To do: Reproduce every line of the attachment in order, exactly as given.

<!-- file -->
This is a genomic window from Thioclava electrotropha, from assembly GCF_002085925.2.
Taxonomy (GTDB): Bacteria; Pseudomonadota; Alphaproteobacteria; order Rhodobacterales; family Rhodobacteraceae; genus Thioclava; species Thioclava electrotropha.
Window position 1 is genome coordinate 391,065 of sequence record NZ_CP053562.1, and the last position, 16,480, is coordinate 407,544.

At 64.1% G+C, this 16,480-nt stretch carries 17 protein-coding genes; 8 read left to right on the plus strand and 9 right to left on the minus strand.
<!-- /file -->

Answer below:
This is a genomic window from Thioclava electrotropha, from assembly GCF_002085925.2.
Taxonomy (GTDB): Bacteria; Pseudomonadota; Alphaproteobacteria; order Rhodobacterales; family Rhodobacteraceae; genus Thioclava; species Thioclava electrotropha.
Window position 1 is genome coordinate 391,065 of sequence record NZ_CP053562.1, and the last position, 16,480, is coordinate 407,544.

At 64.1% G+C, this 16,480-nt stretch carries 17 protein-coding genes; 8 read left to right on the plus strand and 9 right to left on the minus strand.